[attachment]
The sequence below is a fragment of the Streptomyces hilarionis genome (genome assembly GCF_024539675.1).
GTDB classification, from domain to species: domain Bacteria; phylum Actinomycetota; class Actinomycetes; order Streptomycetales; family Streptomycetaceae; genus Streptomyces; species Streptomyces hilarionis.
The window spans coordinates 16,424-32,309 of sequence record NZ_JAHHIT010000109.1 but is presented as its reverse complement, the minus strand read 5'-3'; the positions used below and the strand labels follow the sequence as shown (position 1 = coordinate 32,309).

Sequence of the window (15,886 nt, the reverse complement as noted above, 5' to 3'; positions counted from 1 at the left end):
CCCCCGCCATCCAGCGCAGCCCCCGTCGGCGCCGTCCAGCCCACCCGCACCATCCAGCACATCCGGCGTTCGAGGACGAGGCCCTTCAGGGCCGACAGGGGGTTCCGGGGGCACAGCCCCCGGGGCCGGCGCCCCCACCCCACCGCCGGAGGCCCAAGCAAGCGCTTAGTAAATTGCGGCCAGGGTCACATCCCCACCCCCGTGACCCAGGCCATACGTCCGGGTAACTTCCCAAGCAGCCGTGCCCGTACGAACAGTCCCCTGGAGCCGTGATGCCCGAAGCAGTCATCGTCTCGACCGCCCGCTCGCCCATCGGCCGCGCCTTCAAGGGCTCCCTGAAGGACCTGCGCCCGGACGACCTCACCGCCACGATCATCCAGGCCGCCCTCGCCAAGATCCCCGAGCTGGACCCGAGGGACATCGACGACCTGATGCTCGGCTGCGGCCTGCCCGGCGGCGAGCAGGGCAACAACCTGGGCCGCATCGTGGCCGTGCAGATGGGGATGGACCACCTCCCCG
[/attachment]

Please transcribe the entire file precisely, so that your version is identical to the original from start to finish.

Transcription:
The sequence below is a fragment of the Streptomyces hilarionis genome (genome assembly GCF_024539675.1).
GTDB classification, from domain to species: domain Bacteria; phylum Actinomycetota; class Actinomycetes; order Streptomycetales; family Streptomycetaceae; genus Streptomyces; species Streptomyces hilarionis.
The window spans coordinates 16,424-32,309 of sequence record NZ_JAHHIT010000109.1 but is presented as its reverse complement, the minus strand read 5'-3'; the positions used below and the strand labels follow the sequence as shown (position 1 = coordinate 32,309).

Sequence of the window (15,886 nt, the reverse complement as noted above, 5' to 3'; positions counted from 1 at the left end):
CCCCCGCCATCCAGCGCAGCCCCCGTCGGCGCCGTCCAGCCCACCCGCACCATCCAGCACATCCGGCGTTCGAGGACGAGGCCCTTCAGGGCCGACAGGGGGTTCCGGGGGCACAGCCCCCGGGGCCGGCGCCCCCACCCCACCGCCGGAGGCCCAAGCAAGCGCTTAGTAAATTGCGGCCAGGGTCACATCCCCACCCCCGTGACCCAGGCCATACGTCCGGGTAACTTCCCAAGCAGCCGTGCCCGTACGAACAGTCCCCTGGAGCCGTGATGCCCGAAGCAGTCATCGTCTCGACCGCCCGCTCGCCCATCGGCCGCGCCTTCAAGGGCTCCCTGAAGGACCTGCGCCCGGACGACCTCACCGCCACGATCATCCAGGCCGCCCTCGCCAAGATCCCCGAGCTGGACCCGAGGGACATCGACGACCTGATGCTCGGCTGCGGCCTGCCCGGCGGCGAGCAGGGCAACAACCTGGGCCGCATCGTGGCCGTGCAGATGGGGATGGACCACCTCCCCG